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Rise of machines in Tennis – Victory over style?

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1.54K   //    14 Mar 2013, 15:29 IST

In recent times, there have been a variety of articles penned, trying to gauge the motive of sport in one’s life. Despite the underlying shades that they all capture, each of them is but a sub-plot in one grand story based on the author’s perceptional experience. However, there was one aspect most failed to include, perhaps overlooked, given this era’s intuitive indulgence with complexity. I’d even wager that it is the most important aspect, and yet exposed and naked to the common eye every single day that we’ve learnt to ignore it for its timeless familiarity.

If you haven’t yet figured it out, I talk of ‘STYLE – the beauty component of art called sport!’

Stats, facts and figures are the palate of paid intellectuals with enough free time to debate about the game, long after the common sore throated enthusiast has left to the bar, for celebrating a success or dowsing his raging sorrow. Save the few fashionable gentlemen, probably the major share of humanity, me included, belongs to the latter fraternity, an extended family bonded together to a common cause. Undoubtedly, to most amongst this league of frenzied fans, the first love with sport would’ve been sparked with the ‘style’ of a legend in action.

Talking of style and sport in one sentence, tennis would be a perfect example!

Tennis was one sport that bloomed late, before attaining its deserving space in my life amongst the myriad other hobbies. In fact, I hadn’t quite figured the degree of my love for this sport until I found myself (adventurously) one morning at 3am during ‘study holidays,’ watching a classic ‘Roger-Novak US Open Semi-final!’

In that instant, I even pictured a ‘virtual bystander’ watching my enthusiasm and smirking at my obsession, admiring this crazy adventure of mine that could even get me expelled from college, and, probably in an undertone, bemoaning my sacrifice of an early morning’s peaceful sleep.

There could be multitudinous reasons that conspired to make me struggle against all odds to catch that game live. But clichéd as it sounds, the simple truth was that it was Roger Federer at play!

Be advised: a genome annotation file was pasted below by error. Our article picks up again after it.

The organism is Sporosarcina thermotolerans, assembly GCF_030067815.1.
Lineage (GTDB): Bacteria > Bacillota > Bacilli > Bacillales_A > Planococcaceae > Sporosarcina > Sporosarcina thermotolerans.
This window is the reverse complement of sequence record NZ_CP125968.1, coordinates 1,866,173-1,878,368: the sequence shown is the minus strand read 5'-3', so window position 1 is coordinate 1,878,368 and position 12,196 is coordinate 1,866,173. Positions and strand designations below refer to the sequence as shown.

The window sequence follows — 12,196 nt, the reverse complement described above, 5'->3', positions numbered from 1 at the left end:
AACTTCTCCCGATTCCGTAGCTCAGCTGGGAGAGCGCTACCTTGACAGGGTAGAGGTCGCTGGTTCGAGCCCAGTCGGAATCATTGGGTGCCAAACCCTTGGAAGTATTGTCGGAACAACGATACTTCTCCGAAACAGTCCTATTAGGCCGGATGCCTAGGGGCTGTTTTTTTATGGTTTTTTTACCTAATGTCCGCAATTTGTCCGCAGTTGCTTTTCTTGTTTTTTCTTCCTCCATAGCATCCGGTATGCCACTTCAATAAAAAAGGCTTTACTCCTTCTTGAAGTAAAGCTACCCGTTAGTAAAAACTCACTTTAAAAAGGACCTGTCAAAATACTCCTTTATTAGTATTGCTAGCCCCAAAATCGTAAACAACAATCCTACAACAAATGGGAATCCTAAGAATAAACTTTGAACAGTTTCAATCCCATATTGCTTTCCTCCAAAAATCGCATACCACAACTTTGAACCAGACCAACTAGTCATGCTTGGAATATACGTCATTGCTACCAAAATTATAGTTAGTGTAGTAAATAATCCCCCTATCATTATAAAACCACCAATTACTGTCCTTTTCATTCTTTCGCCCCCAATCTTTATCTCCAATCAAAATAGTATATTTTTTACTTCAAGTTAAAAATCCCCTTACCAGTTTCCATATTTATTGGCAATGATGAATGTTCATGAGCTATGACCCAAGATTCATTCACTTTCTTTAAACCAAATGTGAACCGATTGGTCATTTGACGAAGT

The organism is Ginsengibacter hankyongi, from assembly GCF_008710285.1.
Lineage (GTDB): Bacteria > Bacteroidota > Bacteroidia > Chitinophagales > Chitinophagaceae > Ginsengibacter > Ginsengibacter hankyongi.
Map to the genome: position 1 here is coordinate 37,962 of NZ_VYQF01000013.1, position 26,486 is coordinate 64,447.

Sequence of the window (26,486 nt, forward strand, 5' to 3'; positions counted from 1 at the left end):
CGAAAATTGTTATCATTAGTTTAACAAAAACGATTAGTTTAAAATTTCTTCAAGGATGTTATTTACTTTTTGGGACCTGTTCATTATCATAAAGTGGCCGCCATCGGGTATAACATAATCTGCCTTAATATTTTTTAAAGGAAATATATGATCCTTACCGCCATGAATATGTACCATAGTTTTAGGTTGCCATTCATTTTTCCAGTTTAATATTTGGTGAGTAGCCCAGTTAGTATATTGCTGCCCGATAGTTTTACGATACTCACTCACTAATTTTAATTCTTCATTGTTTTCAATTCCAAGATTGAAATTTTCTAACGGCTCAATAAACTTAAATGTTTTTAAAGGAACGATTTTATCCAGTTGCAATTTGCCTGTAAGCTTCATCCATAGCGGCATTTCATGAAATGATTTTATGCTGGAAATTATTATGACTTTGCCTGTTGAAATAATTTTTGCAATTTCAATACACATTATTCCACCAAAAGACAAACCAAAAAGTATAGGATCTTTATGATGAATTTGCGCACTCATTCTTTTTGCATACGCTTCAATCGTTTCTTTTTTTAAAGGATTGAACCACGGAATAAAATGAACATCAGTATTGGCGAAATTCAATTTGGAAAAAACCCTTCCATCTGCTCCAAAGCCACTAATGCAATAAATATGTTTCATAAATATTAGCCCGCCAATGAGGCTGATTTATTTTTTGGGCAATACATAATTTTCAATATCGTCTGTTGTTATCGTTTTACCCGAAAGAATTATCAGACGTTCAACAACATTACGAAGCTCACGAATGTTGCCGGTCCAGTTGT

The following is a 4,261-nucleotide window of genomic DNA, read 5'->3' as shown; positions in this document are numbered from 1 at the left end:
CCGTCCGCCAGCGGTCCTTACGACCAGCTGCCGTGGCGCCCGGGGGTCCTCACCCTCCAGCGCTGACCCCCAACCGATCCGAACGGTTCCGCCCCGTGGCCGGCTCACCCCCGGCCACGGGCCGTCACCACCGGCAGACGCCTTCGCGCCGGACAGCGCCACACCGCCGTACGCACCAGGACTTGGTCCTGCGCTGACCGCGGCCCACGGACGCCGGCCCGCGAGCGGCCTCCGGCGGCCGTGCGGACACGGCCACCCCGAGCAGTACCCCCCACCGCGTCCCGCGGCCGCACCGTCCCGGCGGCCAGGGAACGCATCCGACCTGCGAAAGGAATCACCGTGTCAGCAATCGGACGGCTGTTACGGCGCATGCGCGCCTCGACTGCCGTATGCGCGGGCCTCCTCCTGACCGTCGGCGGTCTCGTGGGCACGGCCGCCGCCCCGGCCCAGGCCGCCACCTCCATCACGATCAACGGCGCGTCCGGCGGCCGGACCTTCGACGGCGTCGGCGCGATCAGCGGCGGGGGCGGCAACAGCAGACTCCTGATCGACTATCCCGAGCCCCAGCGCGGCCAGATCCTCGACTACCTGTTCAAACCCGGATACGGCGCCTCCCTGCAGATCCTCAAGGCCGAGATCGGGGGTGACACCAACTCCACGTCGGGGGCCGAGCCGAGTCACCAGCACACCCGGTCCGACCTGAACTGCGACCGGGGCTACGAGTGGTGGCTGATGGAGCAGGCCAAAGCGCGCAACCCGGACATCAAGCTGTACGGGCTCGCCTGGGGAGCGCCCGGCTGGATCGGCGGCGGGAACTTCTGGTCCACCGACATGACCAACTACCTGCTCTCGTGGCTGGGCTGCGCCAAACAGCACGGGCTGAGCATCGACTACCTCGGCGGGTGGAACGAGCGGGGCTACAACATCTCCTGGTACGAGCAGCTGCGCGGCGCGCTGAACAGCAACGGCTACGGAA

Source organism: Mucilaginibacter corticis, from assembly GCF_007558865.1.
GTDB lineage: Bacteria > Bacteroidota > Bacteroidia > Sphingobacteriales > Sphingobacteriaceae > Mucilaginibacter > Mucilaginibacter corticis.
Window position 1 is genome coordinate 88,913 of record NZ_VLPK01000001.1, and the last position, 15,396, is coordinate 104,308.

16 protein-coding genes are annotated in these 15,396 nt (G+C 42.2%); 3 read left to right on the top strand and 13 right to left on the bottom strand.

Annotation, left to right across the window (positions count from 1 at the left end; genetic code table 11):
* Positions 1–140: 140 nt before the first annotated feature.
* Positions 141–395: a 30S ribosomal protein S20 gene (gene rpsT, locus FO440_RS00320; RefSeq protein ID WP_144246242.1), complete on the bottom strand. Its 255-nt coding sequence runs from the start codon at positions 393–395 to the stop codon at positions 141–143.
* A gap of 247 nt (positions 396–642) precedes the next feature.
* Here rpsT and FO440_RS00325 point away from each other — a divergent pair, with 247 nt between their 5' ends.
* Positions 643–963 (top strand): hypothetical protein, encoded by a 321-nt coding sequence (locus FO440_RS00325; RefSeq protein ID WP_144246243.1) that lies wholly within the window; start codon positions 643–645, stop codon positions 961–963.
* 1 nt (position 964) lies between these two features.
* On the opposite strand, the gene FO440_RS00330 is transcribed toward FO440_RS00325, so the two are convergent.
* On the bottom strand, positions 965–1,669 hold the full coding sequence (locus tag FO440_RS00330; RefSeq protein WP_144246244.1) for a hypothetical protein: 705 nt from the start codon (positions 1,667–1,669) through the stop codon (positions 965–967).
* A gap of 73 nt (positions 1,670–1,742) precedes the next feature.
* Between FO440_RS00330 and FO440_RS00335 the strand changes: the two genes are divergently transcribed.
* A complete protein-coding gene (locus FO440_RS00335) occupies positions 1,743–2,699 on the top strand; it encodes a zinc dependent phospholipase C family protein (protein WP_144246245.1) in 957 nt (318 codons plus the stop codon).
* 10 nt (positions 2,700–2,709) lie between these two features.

I was introduced to tennis in the late Sampras era, and for long, this game was more of an occasional fling. But things changed drastically when Roger rose to the crown and transformed this date into a romantic affair, with his seducing play. Back then, there were a host of acclaimed and accomplished names on the circuit, but apparently, none provided a glimpse of genius, enough to create a flutter to his unrivalled majesty.


It was no secret – we ‘respected him for his victories,’ but then, the more subtle subtext was that we ‘loved him for his game!’

It was such a joy to see him at play with an effortless elegance, even as he stuck to picking trophies like a trained pickpocket. Indeed,  he had a stylish complete package of serves, forehands, backhands, volley and movement. History is replete with articles full of a ‘thesaurus of adjectives’ used to describe this legend, but none quite justifies the aura he’s added to the sport. Therefore, it was no wonder to witness the next generation of fresh blood developing their game around his style. Arguably faulty, yet the beauty of a single-handed backhand, mastered by the modern Gasquets and Wawrinkas, attained from the master’s repertoire stands as the supreme metaphor of graceful class.

But as the legend of Roger goes, his first thorn was to be shoveled from the red dirt of Spanish clay. Ironically, the elegant emperor, strolling in the slams, was to be subdued time and again by the mundane persistence of a determined baseliner in Nadal. Provided a glimmer of hope against the champion in this new found strategy, the fitter bodies chasing victory were quick to choose their side.

Would it be style or victory?

The next generation champions like the Novaks and Murrays were quick to embrace victory at the cost of style. All of them are ridiculously agile, flexible and athletic, with a defense styled game committed to returning. Their untiring play beyond their limits has promised rewards is evident, but sadly remains an enduring test to the eye. There are flashing moments of awe, but merely as blink-moments in a 3 hour episode. Pitiably, for the artistic eye, men aside, even the women have gotten machinist, albeit pretty ones at that!

It is nice to count the rising number of marathons but how many of them actually seduce our senses?

The Nole-Murray clashes, widely billed as ‘the modern encounters to watch’, are purely on the nerve of greater physique. There are umpteen long punishing rallies from the baselines, with spare or nil volleys and drops. The players seldom try a creative run of play to set up passing shots. The only minor adjustment to the modern game is the ability of top players to mask offence in defense. With such episodes, all one waits to see is like with the machines bout in real steel: who lasts longer?

With this growing style of mundane yet winning strategy, I fear, the future of tennis wouldn’t feature any more of grace like Federer.

There is none to blame, for as humanity, we’ve always understood evolution as success in the ability to prevail. Darwin should’ve at least spared this sport for the magic of a Roger Federer. Someday, perhaps when Roger walks into his sunset, we’d be quick to comprehend what we’ve truly lost!

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